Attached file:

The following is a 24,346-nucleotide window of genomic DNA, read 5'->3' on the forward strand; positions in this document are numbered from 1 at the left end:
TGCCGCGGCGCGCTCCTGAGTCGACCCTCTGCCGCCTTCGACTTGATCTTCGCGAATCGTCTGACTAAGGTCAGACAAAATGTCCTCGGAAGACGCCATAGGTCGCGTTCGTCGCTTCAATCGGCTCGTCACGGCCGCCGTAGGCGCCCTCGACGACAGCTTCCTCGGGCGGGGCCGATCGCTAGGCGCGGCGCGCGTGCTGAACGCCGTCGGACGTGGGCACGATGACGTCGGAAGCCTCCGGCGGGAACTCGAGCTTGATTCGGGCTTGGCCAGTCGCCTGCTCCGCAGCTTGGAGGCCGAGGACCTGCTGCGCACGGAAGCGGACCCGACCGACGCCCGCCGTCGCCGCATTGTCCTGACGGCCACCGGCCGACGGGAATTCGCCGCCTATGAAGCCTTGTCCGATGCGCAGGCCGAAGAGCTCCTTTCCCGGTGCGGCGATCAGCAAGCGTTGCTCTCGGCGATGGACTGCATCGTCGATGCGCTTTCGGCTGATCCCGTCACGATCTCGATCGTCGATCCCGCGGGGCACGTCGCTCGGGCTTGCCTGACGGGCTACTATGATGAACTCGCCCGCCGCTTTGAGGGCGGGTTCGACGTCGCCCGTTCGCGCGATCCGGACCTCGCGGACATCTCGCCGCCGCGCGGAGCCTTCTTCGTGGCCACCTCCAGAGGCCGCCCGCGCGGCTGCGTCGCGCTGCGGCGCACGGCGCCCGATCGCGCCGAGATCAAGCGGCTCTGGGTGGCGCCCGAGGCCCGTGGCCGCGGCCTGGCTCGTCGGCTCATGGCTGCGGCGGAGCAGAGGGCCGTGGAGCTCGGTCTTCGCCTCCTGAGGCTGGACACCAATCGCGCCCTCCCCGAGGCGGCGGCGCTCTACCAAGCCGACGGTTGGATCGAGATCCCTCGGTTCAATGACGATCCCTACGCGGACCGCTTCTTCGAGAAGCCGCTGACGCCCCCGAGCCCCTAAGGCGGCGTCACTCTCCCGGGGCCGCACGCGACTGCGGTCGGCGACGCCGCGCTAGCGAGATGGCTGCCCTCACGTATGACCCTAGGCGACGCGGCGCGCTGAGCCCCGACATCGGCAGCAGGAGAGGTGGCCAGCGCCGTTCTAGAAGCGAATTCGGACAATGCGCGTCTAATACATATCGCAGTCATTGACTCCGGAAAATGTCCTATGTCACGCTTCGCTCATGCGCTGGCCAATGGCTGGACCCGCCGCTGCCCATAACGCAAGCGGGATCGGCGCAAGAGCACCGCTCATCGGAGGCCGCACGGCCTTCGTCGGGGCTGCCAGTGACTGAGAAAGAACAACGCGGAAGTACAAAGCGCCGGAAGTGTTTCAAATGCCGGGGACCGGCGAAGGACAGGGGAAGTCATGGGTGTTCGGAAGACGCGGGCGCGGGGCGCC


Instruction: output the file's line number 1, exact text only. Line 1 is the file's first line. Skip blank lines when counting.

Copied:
The following is a 24,346-nucleotide window of genomic DNA, read 5'->3' on the forward strand; positions in this document are numbered from 1 at the left end: